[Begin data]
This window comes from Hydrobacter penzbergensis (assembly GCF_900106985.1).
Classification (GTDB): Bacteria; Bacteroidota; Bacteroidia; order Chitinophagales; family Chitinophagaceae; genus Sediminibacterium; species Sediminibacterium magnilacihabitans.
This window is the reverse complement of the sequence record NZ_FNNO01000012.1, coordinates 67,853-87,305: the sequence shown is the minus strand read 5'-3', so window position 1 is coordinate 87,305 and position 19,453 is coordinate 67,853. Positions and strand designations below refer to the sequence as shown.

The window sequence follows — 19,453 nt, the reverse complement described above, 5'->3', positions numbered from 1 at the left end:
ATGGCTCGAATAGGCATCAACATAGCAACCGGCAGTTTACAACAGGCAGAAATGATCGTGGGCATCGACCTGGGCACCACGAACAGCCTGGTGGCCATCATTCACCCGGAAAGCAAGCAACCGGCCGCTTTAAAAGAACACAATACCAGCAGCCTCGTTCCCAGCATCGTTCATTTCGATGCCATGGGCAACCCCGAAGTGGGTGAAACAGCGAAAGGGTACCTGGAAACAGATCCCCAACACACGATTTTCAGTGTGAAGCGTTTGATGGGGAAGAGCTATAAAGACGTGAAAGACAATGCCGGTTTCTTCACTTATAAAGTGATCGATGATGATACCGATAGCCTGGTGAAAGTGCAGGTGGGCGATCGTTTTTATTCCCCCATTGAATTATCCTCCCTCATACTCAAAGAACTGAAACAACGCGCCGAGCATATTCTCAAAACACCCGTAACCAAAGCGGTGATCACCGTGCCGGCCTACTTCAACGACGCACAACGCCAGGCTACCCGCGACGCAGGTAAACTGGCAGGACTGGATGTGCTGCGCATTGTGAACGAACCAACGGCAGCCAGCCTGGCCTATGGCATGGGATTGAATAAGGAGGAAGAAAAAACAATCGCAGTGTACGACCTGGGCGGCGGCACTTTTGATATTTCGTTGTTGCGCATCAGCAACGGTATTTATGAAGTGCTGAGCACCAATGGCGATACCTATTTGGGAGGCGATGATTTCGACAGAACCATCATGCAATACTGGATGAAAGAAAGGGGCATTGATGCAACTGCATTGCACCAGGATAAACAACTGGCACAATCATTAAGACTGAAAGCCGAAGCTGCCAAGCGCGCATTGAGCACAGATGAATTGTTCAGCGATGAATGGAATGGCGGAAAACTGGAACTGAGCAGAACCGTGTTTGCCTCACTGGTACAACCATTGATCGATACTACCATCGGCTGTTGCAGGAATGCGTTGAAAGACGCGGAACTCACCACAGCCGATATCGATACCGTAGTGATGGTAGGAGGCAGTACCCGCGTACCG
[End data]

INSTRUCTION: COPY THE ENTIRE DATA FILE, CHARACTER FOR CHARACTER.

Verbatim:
This window comes from Hydrobacter penzbergensis (assembly GCF_900106985.1).
Classification (GTDB): Bacteria; Bacteroidota; Bacteroidia; order Chitinophagales; family Chitinophagaceae; genus Sediminibacterium; species Sediminibacterium magnilacihabitans.
This window is the reverse complement of the sequence record NZ_FNNO01000012.1, coordinates 67,853-87,305: the sequence shown is the minus strand read 5'-3', so window position 1 is coordinate 87,305 and position 19,453 is coordinate 67,853. Positions and strand designations below refer to the sequence as shown.

The window sequence follows — 19,453 nt, the reverse complement described above, 5'->3', positions numbered from 1 at the left end:
ATGGCTCGAATAGGCATCAACATAGCAACCGGCAGTTTACAACAGGCAGAAATGATCGTGGGCATCGACCTGGGCACCACGAACAGCCTGGTGGCCATCATTCACCCGGAAAGCAAGCAACCGGCCGCTTTAAAAGAACACAATACCAGCAGCCTCGTTCCCAGCATCGTTCATTTCGATGCCATGGGCAACCCCGAAGTGGGTGAAACAGCGAAAGGGTACCTGGAAACAGATCCCCAACACACGATTTTCAGTGTGAAGCGTTTGATGGGGAAGAGCTATAAAGACGTGAAAGACAATGCCGGTTTCTTCACTTATAAAGTGATCGATGATGATACCGATAGCCTGGTGAAAGTGCAGGTGGGCGATCGTTTTTATTCCCCCATTGAATTATCCTCCCTCATACTCAAAGAACTGAAACAACGCGCCGAGCATATTCTCAAAACACCCGTAACCAAAGCGGTGATCACCGTGCCGGCCTACTTCAACGACGCACAACGCCAGGCTACCCGCGACGCAGGTAAACTGGCAGGACTGGATGTGCTGCGCATTGTGAACGAACCAACGGCAGCCAGCCTGGCCTATGGCATGGGATTGAATAAGGAGGAAGAAAAAACAATCGCAGTGTACGACCTGGGCGGCGGCACTTTTGATATTTCGTTGTTGCGCATCAGCAACGGTATTTATGAAGTGCTGAGCACCAATGGCGATACCTATTTGGGAGGCGATGATTTCGACAGAACCATCATGCAATACTGGATGAAAGAAAGGGGCATTGATGCAACTGCATTGCACCAGGATAAACAACTGGCACAATCATTAAGACTGAAAGCCGAAGCTGCCAAGCGCGCATTGAGCACAGATGAATTGTTCAGCGATGAATGGAATGGCGGAAAACTGGAACTGAGCAGAACCGTGTTTGCCTCACTGGTACAACCATTGATCGATACTACCATCGGCTGTTGCAGGAATGCGTTGAAAGACGCGGAACTCACCACAGCCGATATCGATACCGTAGTGATGGTAGGAGGCAGTACCCGCGTACCG